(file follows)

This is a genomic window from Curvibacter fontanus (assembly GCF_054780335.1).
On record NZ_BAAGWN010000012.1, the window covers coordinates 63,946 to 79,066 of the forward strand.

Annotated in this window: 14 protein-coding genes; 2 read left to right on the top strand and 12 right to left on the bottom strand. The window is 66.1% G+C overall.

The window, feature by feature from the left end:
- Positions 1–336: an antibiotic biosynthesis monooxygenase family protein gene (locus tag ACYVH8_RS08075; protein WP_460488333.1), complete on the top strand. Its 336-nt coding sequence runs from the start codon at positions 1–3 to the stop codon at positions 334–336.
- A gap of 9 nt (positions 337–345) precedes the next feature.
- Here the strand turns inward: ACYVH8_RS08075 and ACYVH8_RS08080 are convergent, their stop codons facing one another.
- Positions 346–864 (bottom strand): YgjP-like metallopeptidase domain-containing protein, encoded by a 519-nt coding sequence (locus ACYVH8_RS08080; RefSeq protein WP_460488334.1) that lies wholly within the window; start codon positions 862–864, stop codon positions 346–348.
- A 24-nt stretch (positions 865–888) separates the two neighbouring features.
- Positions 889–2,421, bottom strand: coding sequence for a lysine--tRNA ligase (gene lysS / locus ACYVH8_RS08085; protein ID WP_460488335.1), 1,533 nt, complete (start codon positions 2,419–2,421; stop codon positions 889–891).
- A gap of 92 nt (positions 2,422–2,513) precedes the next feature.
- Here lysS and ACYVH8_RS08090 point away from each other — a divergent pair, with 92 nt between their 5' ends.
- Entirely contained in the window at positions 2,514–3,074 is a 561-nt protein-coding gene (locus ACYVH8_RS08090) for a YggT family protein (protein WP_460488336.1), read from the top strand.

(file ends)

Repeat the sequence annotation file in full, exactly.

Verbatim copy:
This is a genomic window from Curvibacter fontanus (assembly GCF_054780335.1).
On record NZ_BAAGWN010000012.1, the window covers coordinates 63,946 to 79,066 of the forward strand.

Annotated in this window: 14 protein-coding genes; 2 read left to right on the top strand and 12 right to left on the bottom strand. The window is 66.1% G+C overall.

The window, feature by feature from the left end:
- Positions 1–336: an antibiotic biosynthesis monooxygenase family protein gene (locus tag ACYVH8_RS08075; protein WP_460488333.1), complete on the top strand. Its 336-nt coding sequence runs from the start codon at positions 1–3 to the stop codon at positions 334–336.
- A gap of 9 nt (positions 337–345) precedes the next feature.
- Here the strand turns inward: ACYVH8_RS08075 and ACYVH8_RS08080 are convergent, their stop codons facing one another.
- Positions 346–864 (bottom strand): YgjP-like metallopeptidase domain-containing protein, encoded by a 519-nt coding sequence (locus ACYVH8_RS08080; RefSeq protein WP_460488334.1) that lies wholly within the window; start codon positions 862–864, stop codon positions 346–348.
- A 24-nt stretch (positions 865–888) separates the two neighbouring features.
- Positions 889–2,421, bottom strand: coding sequence for a lysine--tRNA ligase (gene lysS / locus ACYVH8_RS08085; protein ID WP_460488335.1), 1,533 nt, complete (start codon positions 2,419–2,421; stop codon positions 889–891).
- A gap of 92 nt (positions 2,422–2,513) precedes the next feature.
- Here lysS and ACYVH8_RS08090 point away from each other — a divergent pair, with 92 nt between their 5' ends.
- Entirely contained in the window at positions 2,514–3,074 is a 561-nt protein-coding gene (locus ACYVH8_RS08090) for a YggT family protein (protein WP_460488336.1), read from the top strand.